We can’t help but use our smartphones every single day. We use it to communicate, document, and entertain ourselves.
Many individuals can even say that they are on their phones 24/7.
Multiple studies and experts have suggested that prolonged use of smartphones can cause injuries to the hand and other proximal body parts.
The most common injury would be trigger finger wherein there will be numbness in certain fingers and mobility is limited.
Another common injury is carpal tunnel syndrome. This injury also causes numbness but the patient can feel a shock in their fingers.
One common symptom of this injury is the shrinking of the thumb.
Dr. JJ Pua, an Orthopaedic hand surgeon at UST hospital, said that these common injuries share similar signs.
“Sumasakit siya, masakit hawakan, masakit igalaw. Ang pinakamasakit diyan is minsan pagkasara mo ng daliri, naiiwan sa ganitong posisyon.”
Pua also mentions that the use of smartphones is inevitable, so his advice would be to change position every 30 minutes to avoid posture problems from progressing.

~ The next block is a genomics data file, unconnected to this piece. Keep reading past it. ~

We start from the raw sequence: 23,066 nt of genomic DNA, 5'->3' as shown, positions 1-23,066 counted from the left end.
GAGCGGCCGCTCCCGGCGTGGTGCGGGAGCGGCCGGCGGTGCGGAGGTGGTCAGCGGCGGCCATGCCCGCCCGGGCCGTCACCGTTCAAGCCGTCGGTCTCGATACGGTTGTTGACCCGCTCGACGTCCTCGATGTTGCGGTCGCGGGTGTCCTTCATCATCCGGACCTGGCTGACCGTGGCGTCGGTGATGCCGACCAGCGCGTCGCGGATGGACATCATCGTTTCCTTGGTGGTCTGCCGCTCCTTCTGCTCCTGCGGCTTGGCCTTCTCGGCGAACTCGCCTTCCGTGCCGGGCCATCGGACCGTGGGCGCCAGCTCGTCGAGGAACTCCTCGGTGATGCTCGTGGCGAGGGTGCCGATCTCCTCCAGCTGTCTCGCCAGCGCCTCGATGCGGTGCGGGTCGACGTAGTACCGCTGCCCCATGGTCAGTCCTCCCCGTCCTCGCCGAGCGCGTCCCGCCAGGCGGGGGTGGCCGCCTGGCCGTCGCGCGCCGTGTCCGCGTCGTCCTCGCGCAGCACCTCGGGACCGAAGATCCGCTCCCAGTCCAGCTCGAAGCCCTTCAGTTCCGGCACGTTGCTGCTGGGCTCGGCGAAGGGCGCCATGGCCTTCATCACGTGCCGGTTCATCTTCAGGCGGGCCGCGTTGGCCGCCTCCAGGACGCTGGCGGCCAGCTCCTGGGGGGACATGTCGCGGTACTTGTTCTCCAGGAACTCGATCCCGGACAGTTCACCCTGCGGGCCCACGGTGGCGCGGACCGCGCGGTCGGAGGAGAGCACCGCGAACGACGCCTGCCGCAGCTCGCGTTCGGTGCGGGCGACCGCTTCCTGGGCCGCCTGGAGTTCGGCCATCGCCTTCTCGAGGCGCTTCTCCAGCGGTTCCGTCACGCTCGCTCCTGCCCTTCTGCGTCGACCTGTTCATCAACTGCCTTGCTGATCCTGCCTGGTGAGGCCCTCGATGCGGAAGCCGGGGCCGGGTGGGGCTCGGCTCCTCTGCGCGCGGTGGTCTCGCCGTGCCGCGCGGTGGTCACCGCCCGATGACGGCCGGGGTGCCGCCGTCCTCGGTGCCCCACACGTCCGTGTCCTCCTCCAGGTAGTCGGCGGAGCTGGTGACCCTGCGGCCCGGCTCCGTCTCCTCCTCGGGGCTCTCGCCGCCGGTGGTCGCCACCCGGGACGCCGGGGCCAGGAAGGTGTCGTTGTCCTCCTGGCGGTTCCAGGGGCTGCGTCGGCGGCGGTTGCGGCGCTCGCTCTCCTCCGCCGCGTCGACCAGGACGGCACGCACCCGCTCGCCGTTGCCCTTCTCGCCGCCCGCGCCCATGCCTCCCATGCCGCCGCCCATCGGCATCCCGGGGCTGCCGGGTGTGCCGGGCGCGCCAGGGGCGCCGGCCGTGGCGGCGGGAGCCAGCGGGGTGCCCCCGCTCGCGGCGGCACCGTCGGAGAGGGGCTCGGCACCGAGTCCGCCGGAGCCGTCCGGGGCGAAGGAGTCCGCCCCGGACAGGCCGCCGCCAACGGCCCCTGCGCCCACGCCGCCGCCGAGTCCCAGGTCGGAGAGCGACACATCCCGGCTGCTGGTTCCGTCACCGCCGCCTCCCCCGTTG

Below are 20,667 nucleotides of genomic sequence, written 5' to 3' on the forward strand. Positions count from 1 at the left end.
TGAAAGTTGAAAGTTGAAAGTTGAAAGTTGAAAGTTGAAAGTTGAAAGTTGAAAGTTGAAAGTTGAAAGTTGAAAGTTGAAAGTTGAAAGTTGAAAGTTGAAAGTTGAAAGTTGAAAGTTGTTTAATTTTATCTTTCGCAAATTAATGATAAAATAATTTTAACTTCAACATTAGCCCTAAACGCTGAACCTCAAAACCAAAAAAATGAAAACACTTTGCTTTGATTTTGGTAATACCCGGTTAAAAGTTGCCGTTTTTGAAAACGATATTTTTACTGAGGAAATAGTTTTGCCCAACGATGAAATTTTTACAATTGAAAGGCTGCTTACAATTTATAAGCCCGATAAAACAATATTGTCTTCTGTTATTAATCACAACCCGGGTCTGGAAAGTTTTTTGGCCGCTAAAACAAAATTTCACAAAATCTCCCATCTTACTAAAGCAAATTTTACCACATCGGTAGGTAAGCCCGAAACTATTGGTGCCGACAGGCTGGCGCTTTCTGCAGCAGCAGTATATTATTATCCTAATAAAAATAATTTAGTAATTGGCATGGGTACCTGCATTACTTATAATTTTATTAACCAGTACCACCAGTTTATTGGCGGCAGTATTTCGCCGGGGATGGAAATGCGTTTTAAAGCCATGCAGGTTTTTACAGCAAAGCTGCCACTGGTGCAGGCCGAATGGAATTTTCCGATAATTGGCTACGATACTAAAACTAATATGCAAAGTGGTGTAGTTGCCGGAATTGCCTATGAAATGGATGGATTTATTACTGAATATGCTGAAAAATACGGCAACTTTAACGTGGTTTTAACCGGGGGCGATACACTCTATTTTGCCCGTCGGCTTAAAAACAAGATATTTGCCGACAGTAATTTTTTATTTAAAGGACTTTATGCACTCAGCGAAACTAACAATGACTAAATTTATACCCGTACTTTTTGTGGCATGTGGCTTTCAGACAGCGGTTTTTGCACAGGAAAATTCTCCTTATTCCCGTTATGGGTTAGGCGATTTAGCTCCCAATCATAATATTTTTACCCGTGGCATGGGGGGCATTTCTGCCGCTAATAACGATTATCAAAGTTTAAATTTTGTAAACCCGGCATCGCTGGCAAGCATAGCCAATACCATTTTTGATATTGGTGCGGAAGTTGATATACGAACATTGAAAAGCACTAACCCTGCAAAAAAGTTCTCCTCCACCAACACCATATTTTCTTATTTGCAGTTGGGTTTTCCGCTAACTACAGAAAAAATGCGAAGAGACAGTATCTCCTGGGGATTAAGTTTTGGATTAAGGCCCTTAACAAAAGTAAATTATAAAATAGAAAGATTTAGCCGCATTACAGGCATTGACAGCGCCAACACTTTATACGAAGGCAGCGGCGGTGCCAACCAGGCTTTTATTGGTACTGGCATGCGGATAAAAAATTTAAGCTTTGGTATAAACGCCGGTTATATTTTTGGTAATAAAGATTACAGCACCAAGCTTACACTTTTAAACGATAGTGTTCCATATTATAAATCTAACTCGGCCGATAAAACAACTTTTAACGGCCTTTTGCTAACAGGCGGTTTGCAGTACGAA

The bone at the neck can also become thicker over time. The more someone looks down while using their phone, the higher the chances of getting this injury.
New York-based back surgeon Kenneth Hansraj has found that tilting your head down at a 45-degree angle puts approximately 49 pounds of force on your neck while tilting your head at a 60-degree angle puts 60 pounds of force on your neck.
Roger Powell, M.D. says that there are non-medical terms that describe smartphone injuries.
“Text Claw is a non-medical term that describes all of the finger cramping and aching muscles that come from constant gaming, scrolling and texting on smartphones, the medical term for it is ‘cubital tunnel syndrome.’ It can also be called ‘Cell Phone Elbow,’ described as numbness or tingling in the ring and pinky fingers that occurs after when the elbow is bent for long periods of time,” says Powell.
Smartphones can also cause dry eyes.
According to optician Andy Hepworth, smartphones and other gadgets have those special lights that will put users at a greater risk for macular degeneration which will eventually lead to blindness.
As mentioned before, smartphones also affect thumbs. Excessive texting, tapping, and forceful phone-gripping with your thumbs can lead to trigger thumb (painful popping and snapping when the thumbs bends and straightens) or thumb arthritis.
Always do things in moderation to avoid problems. Severe injuries that are left untreated will require an operation.